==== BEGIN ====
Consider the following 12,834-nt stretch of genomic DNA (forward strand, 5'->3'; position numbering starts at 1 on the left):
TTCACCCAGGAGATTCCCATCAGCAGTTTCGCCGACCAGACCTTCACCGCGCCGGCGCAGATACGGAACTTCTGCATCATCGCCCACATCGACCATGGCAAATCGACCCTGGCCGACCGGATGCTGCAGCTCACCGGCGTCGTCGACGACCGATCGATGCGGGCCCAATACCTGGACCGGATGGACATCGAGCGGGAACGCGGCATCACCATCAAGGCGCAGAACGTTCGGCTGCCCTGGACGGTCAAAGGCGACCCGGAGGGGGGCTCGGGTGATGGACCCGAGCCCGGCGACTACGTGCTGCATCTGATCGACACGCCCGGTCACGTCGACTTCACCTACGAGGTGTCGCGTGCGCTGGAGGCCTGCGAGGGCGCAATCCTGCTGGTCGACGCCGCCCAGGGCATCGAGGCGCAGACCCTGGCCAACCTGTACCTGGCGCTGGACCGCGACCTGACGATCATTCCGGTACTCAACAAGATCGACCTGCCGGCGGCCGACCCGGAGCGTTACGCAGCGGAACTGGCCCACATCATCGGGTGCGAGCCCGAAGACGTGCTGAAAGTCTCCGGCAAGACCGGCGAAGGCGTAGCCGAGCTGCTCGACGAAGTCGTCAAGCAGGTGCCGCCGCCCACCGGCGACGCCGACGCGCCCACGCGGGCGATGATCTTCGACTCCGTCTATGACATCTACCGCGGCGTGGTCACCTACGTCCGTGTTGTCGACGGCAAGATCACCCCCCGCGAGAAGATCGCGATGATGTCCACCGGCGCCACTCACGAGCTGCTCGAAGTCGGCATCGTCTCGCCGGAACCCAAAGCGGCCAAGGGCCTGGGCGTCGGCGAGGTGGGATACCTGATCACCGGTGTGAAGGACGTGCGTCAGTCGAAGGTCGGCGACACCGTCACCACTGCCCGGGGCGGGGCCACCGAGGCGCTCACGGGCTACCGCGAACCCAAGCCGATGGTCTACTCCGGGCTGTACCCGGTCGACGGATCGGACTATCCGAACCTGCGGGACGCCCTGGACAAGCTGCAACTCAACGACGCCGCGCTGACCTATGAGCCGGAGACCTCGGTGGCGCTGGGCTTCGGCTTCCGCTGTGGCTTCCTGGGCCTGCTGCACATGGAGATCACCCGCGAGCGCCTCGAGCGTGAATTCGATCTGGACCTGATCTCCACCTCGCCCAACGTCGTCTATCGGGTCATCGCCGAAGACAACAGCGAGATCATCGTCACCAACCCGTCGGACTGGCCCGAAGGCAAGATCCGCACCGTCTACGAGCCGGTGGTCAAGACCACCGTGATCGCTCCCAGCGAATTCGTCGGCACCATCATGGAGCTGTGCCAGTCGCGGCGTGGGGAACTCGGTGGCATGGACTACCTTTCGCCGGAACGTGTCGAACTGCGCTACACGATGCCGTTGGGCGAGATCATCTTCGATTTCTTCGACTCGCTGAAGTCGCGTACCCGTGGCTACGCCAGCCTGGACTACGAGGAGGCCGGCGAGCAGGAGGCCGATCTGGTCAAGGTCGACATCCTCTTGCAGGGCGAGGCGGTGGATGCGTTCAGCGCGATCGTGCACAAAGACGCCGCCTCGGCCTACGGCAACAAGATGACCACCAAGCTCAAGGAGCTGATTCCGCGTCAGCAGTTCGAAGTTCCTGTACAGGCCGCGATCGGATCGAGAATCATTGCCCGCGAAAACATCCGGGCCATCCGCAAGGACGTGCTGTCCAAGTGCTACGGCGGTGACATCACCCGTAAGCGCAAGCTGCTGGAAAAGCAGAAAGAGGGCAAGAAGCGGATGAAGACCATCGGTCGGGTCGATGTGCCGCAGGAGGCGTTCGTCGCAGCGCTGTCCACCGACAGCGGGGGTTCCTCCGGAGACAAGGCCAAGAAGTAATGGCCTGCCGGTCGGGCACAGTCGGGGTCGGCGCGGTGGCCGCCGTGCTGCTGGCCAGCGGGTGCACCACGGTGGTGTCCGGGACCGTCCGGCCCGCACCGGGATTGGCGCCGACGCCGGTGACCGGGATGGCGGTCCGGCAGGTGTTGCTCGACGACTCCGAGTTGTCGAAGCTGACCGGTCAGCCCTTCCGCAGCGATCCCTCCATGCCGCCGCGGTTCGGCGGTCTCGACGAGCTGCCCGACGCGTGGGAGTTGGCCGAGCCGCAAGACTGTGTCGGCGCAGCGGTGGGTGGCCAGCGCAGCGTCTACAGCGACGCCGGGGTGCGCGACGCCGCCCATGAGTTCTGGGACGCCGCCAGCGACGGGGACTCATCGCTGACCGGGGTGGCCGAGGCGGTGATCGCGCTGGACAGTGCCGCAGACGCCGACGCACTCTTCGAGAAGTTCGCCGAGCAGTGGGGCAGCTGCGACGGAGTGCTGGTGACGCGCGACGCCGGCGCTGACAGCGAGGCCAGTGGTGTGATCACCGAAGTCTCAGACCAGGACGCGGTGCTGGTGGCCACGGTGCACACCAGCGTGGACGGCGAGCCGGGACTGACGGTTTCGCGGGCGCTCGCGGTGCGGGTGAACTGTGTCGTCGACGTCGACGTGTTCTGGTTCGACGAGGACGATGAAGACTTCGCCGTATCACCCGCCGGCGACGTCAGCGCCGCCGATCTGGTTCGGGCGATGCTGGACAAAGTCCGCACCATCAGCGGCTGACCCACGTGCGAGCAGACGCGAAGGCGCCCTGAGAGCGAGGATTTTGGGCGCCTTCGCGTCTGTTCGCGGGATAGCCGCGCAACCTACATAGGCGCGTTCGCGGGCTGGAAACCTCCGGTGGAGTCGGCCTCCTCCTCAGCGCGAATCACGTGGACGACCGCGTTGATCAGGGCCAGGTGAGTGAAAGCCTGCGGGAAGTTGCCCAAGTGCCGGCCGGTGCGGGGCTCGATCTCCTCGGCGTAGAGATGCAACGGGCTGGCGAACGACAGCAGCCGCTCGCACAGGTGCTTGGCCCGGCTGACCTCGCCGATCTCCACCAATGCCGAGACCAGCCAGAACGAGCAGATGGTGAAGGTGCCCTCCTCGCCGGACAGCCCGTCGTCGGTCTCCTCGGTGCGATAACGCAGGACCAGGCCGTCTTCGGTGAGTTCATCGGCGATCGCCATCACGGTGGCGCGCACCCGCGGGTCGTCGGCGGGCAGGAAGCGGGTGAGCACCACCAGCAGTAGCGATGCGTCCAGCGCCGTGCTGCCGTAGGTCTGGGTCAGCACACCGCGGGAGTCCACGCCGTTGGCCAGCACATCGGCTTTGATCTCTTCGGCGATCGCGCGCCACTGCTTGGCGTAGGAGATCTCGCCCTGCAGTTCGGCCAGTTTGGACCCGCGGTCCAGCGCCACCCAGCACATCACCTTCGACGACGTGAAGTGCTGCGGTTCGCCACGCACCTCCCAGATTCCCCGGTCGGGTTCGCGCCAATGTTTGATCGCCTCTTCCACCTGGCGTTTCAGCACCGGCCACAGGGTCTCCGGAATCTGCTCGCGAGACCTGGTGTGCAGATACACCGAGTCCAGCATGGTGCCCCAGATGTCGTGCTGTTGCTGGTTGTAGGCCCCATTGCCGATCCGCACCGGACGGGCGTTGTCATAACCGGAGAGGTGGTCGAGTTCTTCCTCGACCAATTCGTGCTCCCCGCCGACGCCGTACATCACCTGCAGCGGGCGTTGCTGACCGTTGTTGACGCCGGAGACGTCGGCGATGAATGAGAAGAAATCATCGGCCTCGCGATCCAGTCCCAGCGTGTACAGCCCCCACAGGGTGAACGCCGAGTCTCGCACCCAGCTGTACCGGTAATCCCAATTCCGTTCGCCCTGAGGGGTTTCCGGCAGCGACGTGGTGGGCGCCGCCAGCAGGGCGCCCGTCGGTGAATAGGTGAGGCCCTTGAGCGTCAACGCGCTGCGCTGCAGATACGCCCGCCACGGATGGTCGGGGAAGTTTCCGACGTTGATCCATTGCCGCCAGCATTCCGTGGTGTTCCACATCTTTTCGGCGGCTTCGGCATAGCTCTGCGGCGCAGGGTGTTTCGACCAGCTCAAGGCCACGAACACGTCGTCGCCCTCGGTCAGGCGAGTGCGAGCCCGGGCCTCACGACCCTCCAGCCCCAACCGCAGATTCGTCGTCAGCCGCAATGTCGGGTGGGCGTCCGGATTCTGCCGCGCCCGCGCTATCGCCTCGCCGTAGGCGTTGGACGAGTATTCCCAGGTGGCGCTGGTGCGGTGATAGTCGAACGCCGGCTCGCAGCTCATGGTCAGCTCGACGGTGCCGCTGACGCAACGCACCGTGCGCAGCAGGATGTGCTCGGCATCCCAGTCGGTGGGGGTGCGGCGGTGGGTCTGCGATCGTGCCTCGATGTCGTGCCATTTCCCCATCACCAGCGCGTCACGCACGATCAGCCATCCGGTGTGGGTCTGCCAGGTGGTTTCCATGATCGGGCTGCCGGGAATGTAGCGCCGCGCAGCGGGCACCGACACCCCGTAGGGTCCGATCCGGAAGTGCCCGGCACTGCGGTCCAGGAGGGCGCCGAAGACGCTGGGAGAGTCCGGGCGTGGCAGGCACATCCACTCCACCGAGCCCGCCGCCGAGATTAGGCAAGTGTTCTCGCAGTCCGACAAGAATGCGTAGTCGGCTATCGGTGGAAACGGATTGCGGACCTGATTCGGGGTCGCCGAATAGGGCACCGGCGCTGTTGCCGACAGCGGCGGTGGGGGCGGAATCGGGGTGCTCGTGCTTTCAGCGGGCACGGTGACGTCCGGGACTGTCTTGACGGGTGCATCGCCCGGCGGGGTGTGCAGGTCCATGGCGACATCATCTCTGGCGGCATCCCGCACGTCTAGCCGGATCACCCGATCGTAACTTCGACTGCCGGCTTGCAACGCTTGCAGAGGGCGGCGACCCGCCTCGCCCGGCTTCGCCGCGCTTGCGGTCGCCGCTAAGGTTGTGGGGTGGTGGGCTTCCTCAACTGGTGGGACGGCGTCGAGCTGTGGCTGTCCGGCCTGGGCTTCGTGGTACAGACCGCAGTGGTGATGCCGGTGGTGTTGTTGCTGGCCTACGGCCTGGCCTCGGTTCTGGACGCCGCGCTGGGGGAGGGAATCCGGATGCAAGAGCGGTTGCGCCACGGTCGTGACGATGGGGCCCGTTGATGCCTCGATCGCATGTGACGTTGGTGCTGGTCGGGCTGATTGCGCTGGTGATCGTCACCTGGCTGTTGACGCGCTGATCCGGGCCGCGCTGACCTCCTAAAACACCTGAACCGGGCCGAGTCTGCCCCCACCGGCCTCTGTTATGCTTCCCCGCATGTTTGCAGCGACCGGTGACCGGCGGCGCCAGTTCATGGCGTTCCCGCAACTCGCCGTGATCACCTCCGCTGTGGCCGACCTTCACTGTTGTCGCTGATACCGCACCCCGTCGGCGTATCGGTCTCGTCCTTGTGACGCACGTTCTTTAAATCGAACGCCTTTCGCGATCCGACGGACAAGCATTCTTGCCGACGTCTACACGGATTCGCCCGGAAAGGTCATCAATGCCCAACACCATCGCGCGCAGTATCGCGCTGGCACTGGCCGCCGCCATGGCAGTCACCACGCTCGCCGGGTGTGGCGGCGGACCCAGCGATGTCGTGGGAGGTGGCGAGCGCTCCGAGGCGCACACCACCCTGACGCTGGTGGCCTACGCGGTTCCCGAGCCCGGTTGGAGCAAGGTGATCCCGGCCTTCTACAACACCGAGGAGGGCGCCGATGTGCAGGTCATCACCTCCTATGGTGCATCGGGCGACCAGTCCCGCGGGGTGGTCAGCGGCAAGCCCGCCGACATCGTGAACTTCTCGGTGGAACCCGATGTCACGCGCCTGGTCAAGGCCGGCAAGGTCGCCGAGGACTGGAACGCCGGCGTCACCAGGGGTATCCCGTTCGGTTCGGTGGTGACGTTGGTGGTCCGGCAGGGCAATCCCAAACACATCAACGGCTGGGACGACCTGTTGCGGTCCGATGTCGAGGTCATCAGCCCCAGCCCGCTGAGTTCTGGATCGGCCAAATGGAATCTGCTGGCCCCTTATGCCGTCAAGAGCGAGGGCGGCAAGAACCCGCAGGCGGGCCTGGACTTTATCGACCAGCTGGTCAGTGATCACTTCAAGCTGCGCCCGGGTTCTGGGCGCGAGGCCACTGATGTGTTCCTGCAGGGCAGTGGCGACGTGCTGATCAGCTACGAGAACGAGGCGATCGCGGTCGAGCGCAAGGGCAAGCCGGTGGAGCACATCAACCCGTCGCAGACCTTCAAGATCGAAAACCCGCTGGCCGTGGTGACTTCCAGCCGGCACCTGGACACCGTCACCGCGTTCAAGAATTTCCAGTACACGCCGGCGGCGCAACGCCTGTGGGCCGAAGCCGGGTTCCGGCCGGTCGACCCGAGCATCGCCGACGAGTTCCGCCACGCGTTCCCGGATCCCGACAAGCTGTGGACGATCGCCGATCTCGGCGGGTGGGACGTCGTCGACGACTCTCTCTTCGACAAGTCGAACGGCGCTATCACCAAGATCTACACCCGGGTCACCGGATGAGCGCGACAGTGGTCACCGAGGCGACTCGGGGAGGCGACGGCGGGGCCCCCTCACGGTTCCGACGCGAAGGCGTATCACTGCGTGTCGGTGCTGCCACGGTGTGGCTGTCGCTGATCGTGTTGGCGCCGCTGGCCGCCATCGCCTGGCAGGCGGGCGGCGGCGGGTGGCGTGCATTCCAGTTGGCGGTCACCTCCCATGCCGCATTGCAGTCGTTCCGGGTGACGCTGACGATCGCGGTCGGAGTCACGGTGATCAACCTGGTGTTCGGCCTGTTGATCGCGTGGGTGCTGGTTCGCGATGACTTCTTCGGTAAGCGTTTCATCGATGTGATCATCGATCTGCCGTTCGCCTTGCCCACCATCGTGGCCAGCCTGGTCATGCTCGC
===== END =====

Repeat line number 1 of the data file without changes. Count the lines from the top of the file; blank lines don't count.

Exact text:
Consider the following 12,834-nt stretch of genomic DNA (forward strand, 5'->3'; position numbering starts at 1 on the left):